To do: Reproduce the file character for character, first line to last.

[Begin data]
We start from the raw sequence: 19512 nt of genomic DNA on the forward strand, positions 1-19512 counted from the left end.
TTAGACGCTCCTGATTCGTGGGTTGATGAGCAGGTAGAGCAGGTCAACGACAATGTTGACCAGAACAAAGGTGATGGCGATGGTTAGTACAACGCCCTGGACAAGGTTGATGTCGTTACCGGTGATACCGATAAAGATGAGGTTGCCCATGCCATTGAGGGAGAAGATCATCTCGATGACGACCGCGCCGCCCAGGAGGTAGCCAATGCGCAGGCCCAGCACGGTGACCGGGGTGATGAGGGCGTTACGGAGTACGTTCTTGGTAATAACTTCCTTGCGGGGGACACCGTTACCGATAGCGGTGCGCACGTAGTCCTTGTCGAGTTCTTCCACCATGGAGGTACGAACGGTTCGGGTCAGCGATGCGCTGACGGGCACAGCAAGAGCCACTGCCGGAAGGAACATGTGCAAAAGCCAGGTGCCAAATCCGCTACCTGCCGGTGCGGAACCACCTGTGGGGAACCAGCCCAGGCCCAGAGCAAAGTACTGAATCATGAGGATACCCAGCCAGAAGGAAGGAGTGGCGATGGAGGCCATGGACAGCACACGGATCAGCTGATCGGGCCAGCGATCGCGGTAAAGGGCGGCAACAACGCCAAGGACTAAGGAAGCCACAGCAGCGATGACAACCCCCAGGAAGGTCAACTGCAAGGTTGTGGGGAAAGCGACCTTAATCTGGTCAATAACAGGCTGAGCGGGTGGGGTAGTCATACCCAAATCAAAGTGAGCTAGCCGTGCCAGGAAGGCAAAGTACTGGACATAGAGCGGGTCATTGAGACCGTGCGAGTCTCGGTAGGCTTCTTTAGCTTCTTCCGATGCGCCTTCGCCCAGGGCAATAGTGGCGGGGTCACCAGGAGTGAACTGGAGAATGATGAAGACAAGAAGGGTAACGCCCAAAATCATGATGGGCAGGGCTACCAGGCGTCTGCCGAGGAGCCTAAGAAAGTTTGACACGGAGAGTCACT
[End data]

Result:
We start from the raw sequence: 19512 nt of genomic DNA on the forward strand, positions 1-19512 counted from the left end.
TTAGACGCTCCTGATTCGTGGGTTGATGAGCAGGTAGAGCAGGTCAACGACAATGTTGACCAGAACAAAGGTGATGGCGATGGTTAGTACAACGCCCTGGACAAGGTTGATGTCGTTACCGGTGATACCGATAAAGATGAGGTTGCCCATGCCATTGAGGGAGAAGATCATCTCGATGACGACCGCGCCGCCCAGGAGGTAGCCAATGCGCAGGCCCAGCACGGTGACCGGGGTGATGAGGGCGTTACGGAGTACGTTCTTGGTAATAACTTCCTTGCGGGGGACACCGTTACCGATAGCGGTGCGCACGTAGTCCTTGTCGAGTTCTTCCACCATGGAGGTACGAACGGTTCGGGTCAGCGATGCGCTGACGGGCACAGCAAGAGCCACTGCCGGAAGGAACATGTGCAAAAGCCAGGTGCCAAATCCGCTACCTGCCGGTGCGGAACCACCTGTGGGGAACCAGCCCAGGCCCAGAGCAAAGTACTGAATCATGAGGATACCCAGCCAGAAGGAAGGAGTGGCGATGGAGGCCATGGACAGCACACGGATCAGCTGATCGGGCCAGCGATCGCGGTAAAGGGCGGCAACAACGCCAAGGACTAAGGAAGCCACAGCAGCGATGACAACCCCCAGGAAGGTCAACTGCAAGGTTGTGGGGAAAGCGACCTTAATCTGGTCAATAACAGGCTGAGCGGGTGGGGTAGTCATACCCAAATCAAAGTGAGCTAGCCGTGCCAGGAAGGCAAAGTACTGGACATAGAGCGGGTCATTGAGACCGTGCGAGTCTCGGTAGGCTTCTTTAGCTTCTTCCGATGCGCCTTCGCCCAGGGCAATAGTGGCGGGGTCACCAGGAGTGAACTGGAGAATGATGAAGACAAGAAGGGTAACGCCCAAAATCATGATGGGCAGGGCTACCAGGCGTCTGCCGAGGAGCCTAAGAAAGTTTGACACGGAGAGTCACT